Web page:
Conservatory pioneering North America’s first Suzuki trumpet program



Mount Royal Conservatory’s newest music program for children is the first of its kind in North America.

Suzuki trumpet for children aged three to 10 is starting this fall, and both Calgary parents and students will be making history testing the method’s first official book. Conservatory instructor Natalie DeJong is North America’s first accredited Suzuki trumpet instructor.cons_img_fac_dejong_n

DeJong is part of a prestigious international team collaborating and testing out the official method book. The group includes DeJong and 10 other teachers from Sweden, Poland, Ireland and Spain. Project leaders from Sweden are planning to arrive in Calgary in two years’ time to offer teacher training.

“We’ll be making history and having some influence in what goes into further development of the method,” said DeJong. “It has the potential to change the way we teach the brass instruments and the perception of age capability. It’s a revolution in that the trumpet can be taught to very young children.”

While children typically start learning to play piano, violin and percussion as early as three years old, students must often wait until age 11 or 12 to begin playing brass instruments. The size and weight of the instruments aren’t suited for young players.

cons_img_pocketrumpetBut DeJong says that’s leaving young musicians behind. “When kids start playing brass at a later age, they’re playing Mary Had a Little Lamb while their friends in piano and strings are already playing Beethoven. I started thinking for social and musical reasons, why wait?”

The Suzuki Method teaches children to learn a musical instrument in the same way they learn how to speak their native language; with a natural process based on listening, watching and playing. To learn trumpet, children start with pitch and rhythm training by sining and moving, learning good posture, work on breathing exercises and playing on the mouthpiece of the trumpet. They work up to playing on “pocket trumpets,” which are real instruments scaled to fit small players.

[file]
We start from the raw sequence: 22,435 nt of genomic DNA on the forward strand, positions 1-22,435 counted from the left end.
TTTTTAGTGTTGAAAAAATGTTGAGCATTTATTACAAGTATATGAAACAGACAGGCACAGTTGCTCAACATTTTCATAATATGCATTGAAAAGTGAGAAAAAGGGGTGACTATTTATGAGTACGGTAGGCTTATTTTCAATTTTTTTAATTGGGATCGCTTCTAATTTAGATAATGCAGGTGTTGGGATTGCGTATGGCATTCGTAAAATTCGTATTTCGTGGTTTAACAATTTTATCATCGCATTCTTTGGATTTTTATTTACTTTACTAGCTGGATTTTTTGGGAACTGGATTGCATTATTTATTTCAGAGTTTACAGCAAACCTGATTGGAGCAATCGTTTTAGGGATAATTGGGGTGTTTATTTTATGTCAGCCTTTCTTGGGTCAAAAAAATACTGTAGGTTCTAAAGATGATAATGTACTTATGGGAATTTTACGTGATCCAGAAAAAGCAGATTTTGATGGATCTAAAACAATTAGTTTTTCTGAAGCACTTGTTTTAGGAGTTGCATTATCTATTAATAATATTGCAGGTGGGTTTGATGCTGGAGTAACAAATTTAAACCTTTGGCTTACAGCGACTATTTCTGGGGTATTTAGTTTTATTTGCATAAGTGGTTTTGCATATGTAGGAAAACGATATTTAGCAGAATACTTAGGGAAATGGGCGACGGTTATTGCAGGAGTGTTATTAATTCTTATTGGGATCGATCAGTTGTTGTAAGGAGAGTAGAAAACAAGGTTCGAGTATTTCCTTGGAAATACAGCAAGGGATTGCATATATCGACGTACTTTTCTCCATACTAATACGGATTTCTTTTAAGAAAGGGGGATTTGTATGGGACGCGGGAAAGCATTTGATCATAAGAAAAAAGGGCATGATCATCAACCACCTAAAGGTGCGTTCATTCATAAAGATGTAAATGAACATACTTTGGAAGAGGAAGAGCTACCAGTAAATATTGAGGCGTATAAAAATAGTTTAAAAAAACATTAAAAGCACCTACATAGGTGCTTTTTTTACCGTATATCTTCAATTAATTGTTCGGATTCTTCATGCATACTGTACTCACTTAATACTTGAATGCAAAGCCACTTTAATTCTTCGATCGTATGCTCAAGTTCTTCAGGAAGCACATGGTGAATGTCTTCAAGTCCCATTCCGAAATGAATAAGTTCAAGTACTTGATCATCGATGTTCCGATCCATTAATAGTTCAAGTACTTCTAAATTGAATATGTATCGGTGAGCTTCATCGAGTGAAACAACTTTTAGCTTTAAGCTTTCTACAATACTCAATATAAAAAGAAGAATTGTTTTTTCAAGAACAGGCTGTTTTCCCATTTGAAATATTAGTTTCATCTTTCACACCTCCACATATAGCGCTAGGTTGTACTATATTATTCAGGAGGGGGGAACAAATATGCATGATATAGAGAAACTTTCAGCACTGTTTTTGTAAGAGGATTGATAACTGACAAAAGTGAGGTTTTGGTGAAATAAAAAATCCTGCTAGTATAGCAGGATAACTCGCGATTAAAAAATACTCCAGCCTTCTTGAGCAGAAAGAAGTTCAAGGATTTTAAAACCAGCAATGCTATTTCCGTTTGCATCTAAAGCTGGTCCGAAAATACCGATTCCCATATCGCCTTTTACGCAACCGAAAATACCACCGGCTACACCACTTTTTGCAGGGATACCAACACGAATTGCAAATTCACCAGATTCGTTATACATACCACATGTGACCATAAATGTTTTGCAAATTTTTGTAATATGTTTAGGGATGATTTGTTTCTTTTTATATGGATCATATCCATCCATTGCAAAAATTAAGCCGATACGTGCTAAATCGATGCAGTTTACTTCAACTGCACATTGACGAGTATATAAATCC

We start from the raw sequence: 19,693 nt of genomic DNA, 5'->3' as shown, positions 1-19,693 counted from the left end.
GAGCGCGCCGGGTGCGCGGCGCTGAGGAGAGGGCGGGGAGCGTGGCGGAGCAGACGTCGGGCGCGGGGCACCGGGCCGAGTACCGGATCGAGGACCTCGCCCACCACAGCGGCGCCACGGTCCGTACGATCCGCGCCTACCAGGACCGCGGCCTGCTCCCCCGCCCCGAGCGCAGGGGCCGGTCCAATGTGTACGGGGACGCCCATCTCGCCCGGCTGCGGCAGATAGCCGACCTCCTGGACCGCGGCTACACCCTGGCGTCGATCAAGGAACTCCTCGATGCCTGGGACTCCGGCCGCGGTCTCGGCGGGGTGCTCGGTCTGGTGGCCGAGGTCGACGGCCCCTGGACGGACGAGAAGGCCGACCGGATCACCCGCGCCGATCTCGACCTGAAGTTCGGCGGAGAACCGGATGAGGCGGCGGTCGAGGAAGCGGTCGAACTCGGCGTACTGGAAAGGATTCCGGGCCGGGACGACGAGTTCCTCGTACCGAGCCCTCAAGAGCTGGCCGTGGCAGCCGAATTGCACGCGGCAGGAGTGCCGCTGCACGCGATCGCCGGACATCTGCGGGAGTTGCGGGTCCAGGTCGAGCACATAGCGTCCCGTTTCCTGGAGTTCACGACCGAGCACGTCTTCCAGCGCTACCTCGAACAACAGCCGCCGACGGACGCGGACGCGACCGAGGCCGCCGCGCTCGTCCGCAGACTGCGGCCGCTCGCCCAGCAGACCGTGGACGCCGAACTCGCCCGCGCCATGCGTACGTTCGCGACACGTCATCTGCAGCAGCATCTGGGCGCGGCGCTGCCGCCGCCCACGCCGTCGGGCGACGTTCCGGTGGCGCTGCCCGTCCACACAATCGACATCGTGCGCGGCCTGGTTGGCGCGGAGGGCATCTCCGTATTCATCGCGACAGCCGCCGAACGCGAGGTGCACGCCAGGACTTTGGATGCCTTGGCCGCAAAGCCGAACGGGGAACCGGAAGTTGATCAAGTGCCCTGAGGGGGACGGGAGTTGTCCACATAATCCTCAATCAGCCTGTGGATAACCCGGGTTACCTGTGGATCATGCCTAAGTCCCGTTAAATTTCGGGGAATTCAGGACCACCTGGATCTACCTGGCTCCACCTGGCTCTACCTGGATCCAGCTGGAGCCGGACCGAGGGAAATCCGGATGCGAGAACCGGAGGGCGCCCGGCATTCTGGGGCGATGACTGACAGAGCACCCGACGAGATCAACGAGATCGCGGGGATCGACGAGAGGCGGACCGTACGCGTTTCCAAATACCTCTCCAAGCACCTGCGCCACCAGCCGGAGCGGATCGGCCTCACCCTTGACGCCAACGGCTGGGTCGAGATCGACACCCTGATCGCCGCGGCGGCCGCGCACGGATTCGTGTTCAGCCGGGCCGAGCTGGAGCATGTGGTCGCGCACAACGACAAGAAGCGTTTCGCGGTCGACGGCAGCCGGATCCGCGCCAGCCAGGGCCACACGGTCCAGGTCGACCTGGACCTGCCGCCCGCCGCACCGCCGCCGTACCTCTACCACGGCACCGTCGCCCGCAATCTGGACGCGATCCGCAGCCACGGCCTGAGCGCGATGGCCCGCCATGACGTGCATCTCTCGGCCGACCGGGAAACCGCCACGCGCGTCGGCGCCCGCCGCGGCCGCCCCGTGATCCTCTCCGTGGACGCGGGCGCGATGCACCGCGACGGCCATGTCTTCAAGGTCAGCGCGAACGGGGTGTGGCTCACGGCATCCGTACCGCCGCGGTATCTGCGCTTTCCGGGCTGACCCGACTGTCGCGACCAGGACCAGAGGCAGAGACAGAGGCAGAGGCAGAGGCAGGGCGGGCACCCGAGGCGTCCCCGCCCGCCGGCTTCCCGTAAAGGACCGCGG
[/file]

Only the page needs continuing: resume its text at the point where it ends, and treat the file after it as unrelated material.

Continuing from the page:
Participants — both students and parents alike — will play a key role in to shaping the future of the Suzuki trumpet method, and embark on an exciting musical journey.


DeJong holds a Master of Music degree from Rutgers University. She began her studies at the University of Calgary, earning a Bachelor of Music degree, before pursuing further studies at the Vancouver Academy of Music. She is a regular guest teacher at junior and senior high schools and she performs with a variety of ensembles, including Altius Brass, the new Calgary Creative Arts Ensemble, and occasionally with the Calgary Philharmonic Orchestra. DeJong performed as principal trumpet with the Philadelphia Camerata National Symphony on a month-long tour throughout China and most recently performed on the baroque trumpet in Stockholm with the Swedish Baroque Orchestra.

Sherri Zickefoose, Aug. 20, 2014

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